A garden is basically a small scale farm. At Mama Roja it provides the main ingredients for each meal. This works well when one´s diet consists of mostly vegetables; however, others can use the garden as a basis for a meal. Why spend money on chemically treated produce that you can grow organically? Lunch and dinner on the farm begin with harvesting a combination of vegetables and herbs, such as carrots, beets, lettuce, squash, sweet potatoes, mandioca, and parsley. This might seem random but following a simple recipe can help one understand what ingredients taste well together. Some people can come up with recipes without the use of a book or even measuring utensils but it takes practice. Lunch consists of a salad and a hardy main dish. It is actually the largest meal of the day. A good example is homemade gnocci and beans. For dinner, a soup is prepared during lunch and heated up around seven. This is served with bread and a side. Dinner is prepared at lunch is because since the oven runs on wood it is wasteful to make two separate fires. I can honestly say that I am happy being a temporary vegetarian because the meals are delicious. The only occasion I crave meat is in town because empanadas are everywhere.
Besides harvesting and consuming from a garden there needs to be one! Luckily, at Mama Roja the large garden is full of ready -to-eat vegetables but this will only sustain so long. Staggering planting times allows for veggies to be available at various times. For example, if you plant all your carrot seeds at once in a few weeks you will have way too many carrots to consume and none for later.
During the first few weeks we spent a large amount of time maintaining the garden including weeding, planting seedlings, and creating more beds for additional planting outside of the main garden. The first was a regular bed with wooden sides. The ground had been plowed two years prior so the ground was softer and ready for action. Once an initial plowing is done it is not necessary to do it again because it is important to conserved microorganisms. The location of the bed is key. First, observe to see where the sunlight is coming from, areas of water, and slope. Next, the type of bed can be decided. In Misiones, a ground bed with sides will provide enough protection and rainwater retention. Raised beds work especially well in saturated area while drought climates like sunken beds to hold more water. Once a space is decided, the earth is removed with a hoe and stored on the side for later use. Then, a fork is use to aerate the soil. A layer of compost from the garden and humanure is added to the top. The next step is to plant and then return the top soil to provide protection and return the nutrients.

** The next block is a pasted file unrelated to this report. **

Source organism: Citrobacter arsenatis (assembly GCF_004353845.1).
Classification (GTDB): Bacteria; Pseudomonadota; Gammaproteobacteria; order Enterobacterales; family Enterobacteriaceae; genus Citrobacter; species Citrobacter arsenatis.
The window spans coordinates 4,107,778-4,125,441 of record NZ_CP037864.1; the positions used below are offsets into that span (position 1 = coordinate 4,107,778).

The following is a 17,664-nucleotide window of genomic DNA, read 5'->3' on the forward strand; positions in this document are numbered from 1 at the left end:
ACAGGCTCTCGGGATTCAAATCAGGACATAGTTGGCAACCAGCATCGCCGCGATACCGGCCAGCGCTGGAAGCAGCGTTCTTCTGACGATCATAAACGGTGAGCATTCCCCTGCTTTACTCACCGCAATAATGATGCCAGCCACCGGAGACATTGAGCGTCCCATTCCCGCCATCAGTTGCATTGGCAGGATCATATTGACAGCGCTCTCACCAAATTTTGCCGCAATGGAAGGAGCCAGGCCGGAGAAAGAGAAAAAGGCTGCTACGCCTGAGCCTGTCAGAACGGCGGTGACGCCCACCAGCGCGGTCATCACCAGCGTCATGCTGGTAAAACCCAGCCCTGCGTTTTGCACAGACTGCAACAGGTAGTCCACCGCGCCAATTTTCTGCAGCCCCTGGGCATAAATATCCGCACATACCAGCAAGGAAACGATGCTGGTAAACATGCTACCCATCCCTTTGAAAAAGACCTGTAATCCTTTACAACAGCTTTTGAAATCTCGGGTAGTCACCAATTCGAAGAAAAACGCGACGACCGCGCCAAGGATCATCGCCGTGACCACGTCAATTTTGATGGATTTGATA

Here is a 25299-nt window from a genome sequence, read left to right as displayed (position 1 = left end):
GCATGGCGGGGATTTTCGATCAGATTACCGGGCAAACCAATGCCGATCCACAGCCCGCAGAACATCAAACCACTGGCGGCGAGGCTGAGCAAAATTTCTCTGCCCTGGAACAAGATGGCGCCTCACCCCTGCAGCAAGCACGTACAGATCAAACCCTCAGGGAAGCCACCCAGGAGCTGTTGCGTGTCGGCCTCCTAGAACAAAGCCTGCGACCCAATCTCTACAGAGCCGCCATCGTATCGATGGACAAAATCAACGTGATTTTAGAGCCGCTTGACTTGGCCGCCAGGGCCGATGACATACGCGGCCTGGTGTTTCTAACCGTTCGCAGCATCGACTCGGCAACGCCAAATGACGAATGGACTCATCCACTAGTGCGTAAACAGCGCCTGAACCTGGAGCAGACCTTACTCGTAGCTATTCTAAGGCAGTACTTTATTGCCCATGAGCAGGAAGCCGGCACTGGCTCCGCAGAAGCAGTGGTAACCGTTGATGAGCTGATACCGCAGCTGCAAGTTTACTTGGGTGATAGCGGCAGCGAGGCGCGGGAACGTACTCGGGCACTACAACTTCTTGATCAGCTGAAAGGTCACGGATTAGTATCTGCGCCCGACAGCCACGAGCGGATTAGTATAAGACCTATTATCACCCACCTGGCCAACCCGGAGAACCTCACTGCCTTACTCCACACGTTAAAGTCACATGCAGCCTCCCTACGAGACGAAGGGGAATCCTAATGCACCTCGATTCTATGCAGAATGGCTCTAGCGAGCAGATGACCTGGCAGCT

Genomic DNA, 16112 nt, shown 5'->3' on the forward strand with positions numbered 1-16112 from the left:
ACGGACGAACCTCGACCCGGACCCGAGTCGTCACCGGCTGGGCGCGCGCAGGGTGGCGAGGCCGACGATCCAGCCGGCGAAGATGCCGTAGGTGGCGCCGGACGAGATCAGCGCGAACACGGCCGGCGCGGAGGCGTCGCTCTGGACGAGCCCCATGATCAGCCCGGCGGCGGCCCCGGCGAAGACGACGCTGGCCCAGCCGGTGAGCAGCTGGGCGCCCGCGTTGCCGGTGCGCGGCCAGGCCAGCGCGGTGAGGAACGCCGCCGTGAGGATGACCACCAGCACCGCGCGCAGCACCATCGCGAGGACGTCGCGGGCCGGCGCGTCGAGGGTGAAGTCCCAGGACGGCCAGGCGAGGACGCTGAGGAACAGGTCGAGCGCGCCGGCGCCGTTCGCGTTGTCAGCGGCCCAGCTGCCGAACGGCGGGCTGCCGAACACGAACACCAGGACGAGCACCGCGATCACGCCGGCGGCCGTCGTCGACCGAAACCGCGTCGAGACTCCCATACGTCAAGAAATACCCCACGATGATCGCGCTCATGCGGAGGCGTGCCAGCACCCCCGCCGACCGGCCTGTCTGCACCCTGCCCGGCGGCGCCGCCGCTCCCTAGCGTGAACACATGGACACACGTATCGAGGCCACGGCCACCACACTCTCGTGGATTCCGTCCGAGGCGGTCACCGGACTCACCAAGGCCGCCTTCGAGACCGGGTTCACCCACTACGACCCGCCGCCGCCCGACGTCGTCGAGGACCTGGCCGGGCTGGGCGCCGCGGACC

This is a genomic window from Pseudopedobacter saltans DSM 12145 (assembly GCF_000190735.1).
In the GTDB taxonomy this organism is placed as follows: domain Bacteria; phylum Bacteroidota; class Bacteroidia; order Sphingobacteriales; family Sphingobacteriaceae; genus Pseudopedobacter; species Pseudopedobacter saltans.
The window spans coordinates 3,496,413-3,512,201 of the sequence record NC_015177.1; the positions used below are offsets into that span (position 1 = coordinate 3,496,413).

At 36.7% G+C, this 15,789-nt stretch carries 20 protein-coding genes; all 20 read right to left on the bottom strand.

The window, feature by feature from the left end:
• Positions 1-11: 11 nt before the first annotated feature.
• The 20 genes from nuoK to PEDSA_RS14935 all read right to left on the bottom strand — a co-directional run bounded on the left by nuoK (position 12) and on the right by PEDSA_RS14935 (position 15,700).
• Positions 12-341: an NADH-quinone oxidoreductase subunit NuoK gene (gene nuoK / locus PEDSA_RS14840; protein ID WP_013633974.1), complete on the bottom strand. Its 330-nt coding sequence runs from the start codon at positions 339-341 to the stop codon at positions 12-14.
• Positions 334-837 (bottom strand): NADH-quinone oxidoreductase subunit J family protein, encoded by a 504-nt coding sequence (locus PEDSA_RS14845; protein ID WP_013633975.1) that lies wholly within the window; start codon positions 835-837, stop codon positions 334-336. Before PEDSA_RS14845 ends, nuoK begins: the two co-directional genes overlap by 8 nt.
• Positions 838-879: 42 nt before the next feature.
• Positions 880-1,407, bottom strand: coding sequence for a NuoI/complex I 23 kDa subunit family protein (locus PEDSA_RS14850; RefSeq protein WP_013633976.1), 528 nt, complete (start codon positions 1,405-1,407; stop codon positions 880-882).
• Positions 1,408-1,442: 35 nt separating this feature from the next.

Another bed we made was in the shape of a mandala, in which paths intersect a round bed leading to a center bed. In one of the outer beds we planted the three sisters, corn, beans, and squash. These three plants work together in mending the soil and the land. Corn will grow tall, the beans will climb the corn, and the squash provides a ground cover. The other planting bed contains solely amaranth. In general, the frames of all the beds are made of down woody debris, which is wood pieces found around the property.
However, not all beds need to have sides. The same process takes place for bed preparation minus finding wood. This allows for some flexibility regarding the shape. For example, we made a peanut shape bed for planting peanuts. Let your creativity flow, yo!
An herb spiral is a fun way to grow herbs near a kitchen if you don´t want to plant then in a regular garden bed or window box. We constructed one out of rocks, soil, compost, leaves, and wood. Some side will have more sun than others so plant accordingly. When you step away and look at it form a distance it is more than just a functional herb garden, it is an art piece.
Mama Roja´s first hugel culture was constructed as an experiment to see how it works. The idea is to create a bed with decomposing matter and plant within the matter, such as logs, leaves, grasses, and straw. Planting on top and within these components allows the planting to absorb nutrients throughout time because the matter will be continuing to decompose and depositing nutrients. It mimics what happens in nature. A general rule of thumb for all garden beds is to make them arms length on each side so that the width is as far as you can reach.